Being Mobile Blog

Do Low-Achievers Benefit More from Technology?

Singapore is known worldwide for the quality of its educational system. The Singaporean system consistently produces students who rank at the top of the international tests. There are 366 schools in Singapore, with 182 being primary, K-6 schools. And in Singaporean primary schools, students are grouped into HA, MA, LA classrooms: high-achievers, middle-achievers, low-achievers. And the children know what class they are in. Ouch. 

While the curricular goals for all three groups are the same, because there are clear differences in learning capacities amongst the groups, teachers need to employ instructional strategies that resonate with a particular group.  For example, the HA children tend to be more comfortable reading and writing when compared with the LA children. Addressing the differences is where it gets really interesting for us as educational technology advocates in general, and mobile technologies advocates in particular.

Some background We have been working with educators, administrators, IT specialists, parents and students at Nan Chiau Primary School, a neighborhood school in Singapore, and with researchers at the National Institute of Education (NIE) since 2008 to explore the role that mobile-technology-enabled curricular activities can have on teaching and learning. In 2011, with support from Qualcomm Wireless Reach, the use of mobile devices at NCPS was significantly scaled up. For example, in 2015 all 325 third-graders and all 325 fourth-graders are 1-to-1 with either smartphones (Windows Phone 8) or tablets (Windows 8).

 In 2012, we conducted a survey of the fourth-graders that included the following four questions; students provided their answer on a five-point Likert scale.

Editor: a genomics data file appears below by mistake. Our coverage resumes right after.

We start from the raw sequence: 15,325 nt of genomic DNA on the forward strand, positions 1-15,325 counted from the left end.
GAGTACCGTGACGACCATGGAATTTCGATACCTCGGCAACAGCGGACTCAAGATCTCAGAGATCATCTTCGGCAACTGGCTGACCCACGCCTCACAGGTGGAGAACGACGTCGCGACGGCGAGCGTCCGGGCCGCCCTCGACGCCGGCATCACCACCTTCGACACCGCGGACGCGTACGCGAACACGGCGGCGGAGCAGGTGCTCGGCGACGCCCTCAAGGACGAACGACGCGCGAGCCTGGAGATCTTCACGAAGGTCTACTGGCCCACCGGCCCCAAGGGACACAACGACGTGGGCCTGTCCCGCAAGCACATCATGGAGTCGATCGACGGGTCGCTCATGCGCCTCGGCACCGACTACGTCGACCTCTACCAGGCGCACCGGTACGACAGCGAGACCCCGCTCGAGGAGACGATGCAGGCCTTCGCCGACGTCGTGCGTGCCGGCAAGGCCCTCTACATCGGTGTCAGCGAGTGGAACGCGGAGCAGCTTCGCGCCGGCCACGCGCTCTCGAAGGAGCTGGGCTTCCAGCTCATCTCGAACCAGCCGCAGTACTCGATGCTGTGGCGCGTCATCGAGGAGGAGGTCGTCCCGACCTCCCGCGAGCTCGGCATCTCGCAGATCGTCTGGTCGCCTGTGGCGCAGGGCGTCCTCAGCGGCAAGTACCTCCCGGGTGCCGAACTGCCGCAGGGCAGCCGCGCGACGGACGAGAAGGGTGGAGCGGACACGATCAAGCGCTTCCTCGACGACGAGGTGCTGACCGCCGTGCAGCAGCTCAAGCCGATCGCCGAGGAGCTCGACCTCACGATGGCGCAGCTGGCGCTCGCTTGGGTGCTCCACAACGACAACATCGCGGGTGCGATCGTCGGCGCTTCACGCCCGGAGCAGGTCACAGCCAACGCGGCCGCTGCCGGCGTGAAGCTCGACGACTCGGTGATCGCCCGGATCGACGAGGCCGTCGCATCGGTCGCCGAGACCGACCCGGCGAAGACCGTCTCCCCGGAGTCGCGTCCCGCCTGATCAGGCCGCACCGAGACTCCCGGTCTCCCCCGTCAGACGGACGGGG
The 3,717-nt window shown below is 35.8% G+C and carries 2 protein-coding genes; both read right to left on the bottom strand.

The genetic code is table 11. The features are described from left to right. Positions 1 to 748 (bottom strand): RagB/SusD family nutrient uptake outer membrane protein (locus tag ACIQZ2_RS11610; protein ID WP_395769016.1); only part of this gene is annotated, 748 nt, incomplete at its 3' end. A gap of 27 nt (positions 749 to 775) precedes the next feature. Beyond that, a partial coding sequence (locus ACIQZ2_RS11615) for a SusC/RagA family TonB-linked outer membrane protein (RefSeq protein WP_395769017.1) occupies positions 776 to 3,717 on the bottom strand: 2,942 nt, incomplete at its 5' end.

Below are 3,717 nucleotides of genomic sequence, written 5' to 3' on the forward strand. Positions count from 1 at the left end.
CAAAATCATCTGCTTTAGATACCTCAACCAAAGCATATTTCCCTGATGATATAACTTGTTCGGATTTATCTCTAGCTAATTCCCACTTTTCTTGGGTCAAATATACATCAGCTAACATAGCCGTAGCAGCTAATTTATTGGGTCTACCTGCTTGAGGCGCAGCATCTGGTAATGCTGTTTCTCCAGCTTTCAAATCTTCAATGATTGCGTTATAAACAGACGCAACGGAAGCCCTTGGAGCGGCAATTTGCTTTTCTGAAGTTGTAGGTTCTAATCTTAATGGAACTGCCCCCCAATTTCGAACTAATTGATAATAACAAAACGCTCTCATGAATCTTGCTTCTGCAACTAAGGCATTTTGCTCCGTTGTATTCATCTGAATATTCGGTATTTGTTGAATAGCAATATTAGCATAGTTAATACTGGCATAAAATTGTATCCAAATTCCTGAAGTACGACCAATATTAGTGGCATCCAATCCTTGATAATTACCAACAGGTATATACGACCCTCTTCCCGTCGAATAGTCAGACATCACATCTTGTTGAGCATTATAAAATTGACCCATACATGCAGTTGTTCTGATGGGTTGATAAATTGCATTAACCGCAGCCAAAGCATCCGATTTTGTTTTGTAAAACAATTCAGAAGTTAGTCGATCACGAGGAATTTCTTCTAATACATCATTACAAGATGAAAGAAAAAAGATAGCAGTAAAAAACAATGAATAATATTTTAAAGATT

1. Would you like to use a smartphone for your schoolwork?
  2. Does using a smartphone in the classroom help you learn?
  3. Would you spend more time on your schoolwork if you used a smartphone to do the schoolwork?
  4. Would you like to have more mobile technology activities in your schoolwork?

Interestingly, the lower academic groups (LA students) tended to be more positive toward the prospect of using mobile technology for learning than the higher academic groups (HA students). You can check out the abstract of the article for more details.

Why might the LA students be more positive about the value of using mobile technology in school than the HA or MA students? In talking with the teachers and with the students, the following emerged: The LA students felt that the mobile technology enabled them to express themselves more effectively.

For example, the LA students felt less comfortable writing text because they felt that the teachers were judging their responses as either being “right” or “wrong,” but these same LA students felt that their understanding was richer, more nuanced than simply “right” or “wrong.” Instead of using just words, they preferred to use Sketchy, a drawing/animating tool on their mobile devices. Sketchy enabled the students to draw pictures and write words. That tool, they felt, enabled them to better display to the teachers what they were thinking.

Now the proof is in the pudding, so to speak: The LA students may have felt that technology gave them a leg up on learning, but did it?

(Cue the trumpets.) YES! When it came to comparing achievement over the course of the school year, the LA students improved by a whopping 23 percent, while the HA students improved only 5 percent. Now, the HA students were already scoring very well, so the 5 percent may have been the result of the ceiling effect — the HA kids couldn’t get much higher. But the MA children, who did have lots of room to grow, only improved by 8 percent.

Of course, causality cannot be inferred from these data; we cannot conclude that using mobile devices caused the scores of the LA students to go up. There is a correlation: When X happened, Y happened. And the reported data are from one year only (2012). What were the scores for 2013 and 2014?

That said, these are “interesting” data that warrant our taking a deeper look at the role that mobile technology has played in the classrooms in Nan Chiau. It’s long been conjectured that children — be they from Singapore, Missouri or the Isle of Skye — who have problems learning through more traditional methods find technology to be a powerful tool, a powerful medium through which to learn. Inasmuch as what we learn in Singapore can impact what we do here in the U.S., it would be wonderful to get some solid empirical evidence to support that conjecture. Stay tuned!!

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